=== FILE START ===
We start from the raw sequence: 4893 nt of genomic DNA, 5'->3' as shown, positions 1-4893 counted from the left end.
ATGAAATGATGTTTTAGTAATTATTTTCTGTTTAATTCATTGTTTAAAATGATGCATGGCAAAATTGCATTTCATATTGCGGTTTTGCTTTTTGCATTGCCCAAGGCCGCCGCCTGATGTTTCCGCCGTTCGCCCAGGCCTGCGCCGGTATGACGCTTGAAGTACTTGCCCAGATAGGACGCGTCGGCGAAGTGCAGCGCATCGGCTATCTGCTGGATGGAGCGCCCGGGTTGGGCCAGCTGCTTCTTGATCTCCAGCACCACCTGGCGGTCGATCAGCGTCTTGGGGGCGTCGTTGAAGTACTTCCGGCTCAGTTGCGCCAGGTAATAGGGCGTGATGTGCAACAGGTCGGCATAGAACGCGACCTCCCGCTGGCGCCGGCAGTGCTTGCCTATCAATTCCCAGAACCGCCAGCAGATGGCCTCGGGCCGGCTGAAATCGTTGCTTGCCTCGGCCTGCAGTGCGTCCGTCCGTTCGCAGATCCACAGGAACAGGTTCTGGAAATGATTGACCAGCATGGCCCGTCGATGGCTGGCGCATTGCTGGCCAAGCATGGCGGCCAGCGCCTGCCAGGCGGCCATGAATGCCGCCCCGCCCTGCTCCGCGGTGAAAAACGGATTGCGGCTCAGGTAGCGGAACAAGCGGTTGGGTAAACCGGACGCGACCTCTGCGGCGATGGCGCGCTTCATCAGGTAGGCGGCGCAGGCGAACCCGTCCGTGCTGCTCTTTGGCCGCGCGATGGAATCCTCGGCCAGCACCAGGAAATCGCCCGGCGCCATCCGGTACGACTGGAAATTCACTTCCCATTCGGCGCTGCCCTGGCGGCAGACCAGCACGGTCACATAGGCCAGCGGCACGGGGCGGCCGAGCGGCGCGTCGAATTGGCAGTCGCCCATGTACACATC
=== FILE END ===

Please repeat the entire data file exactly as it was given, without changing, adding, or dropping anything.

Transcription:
We start from the raw sequence: 4893 nt of genomic DNA, 5'->3' as shown, positions 1-4893 counted from the left end.
ATGAAATGATGTTTTAGTAATTATTTTCTGTTTAATTCATTGTTTAAAATGATGCATGGCAAAATTGCATTTCATATTGCGGTTTTGCTTTTTGCATTGCCCAAGGCCGCCGCCTGATGTTTCCGCCGTTCGCCCAGGCCTGCGCCGGTATGACGCTTGAAGTACTTGCCCAGATAGGACGCGTCGGCGAAGTGCAGCGCATCGGCTATCTGCTGGATGGAGCGCCCGGGTTGGGCCAGCTGCTTCTTGATCTCCAGCACCACCTGGCGGTCGATCAGCGTCTTGGGGGCGTCGTTGAAGTACTTCCGGCTCAGTTGCGCCAGGTAATAGGGCGTGATGTGCAACAGGTCGGCATAGAACGCGACCTCCCGCTGGCGCCGGCAGTGCTTGCCTATCAATTCCCAGAACCGCCAGCAGATGGCCTCGGGCCGGCTGAAATCGTTGCTTGCCTCGGCCTGCAGTGCGTCCGTCCGTTCGCAGATCCACAGGAACAGGTTCTGGAAATGATTGACCAGCATGGCCCGTCGATGGCTGGCGCATTGCTGGCCAAGCATGGCGGCCAGCGCCTGCCAGGCGGCCATGAATGCCGCCCCGCCCTGCTCCGCGGTGAAAAACGGATTGCGGCTCAGGTAGCGGAACAAGCGGTTGGGTAAACCGGACGCGACCTCTGCGGCGATGGCGCGCTTCATCAGGTAGGCGGCGCAGGCGAACCCGTCCGTGCTGCTCTTTGGCCGCGCGATGGAATCCTCGGCCAGCACCAGGAAATCGCCCGGCGCCATCCGGTACGACTGGAAATTCACTTCCCATTCGGCGCTGCCCTGGCGGCAGACCAGCACGGTCACATAGGCCAGCGGCACGGGGCGGCCGAGCGGCGCGTCGAATTGGCAGTCGCCCATGTACACATC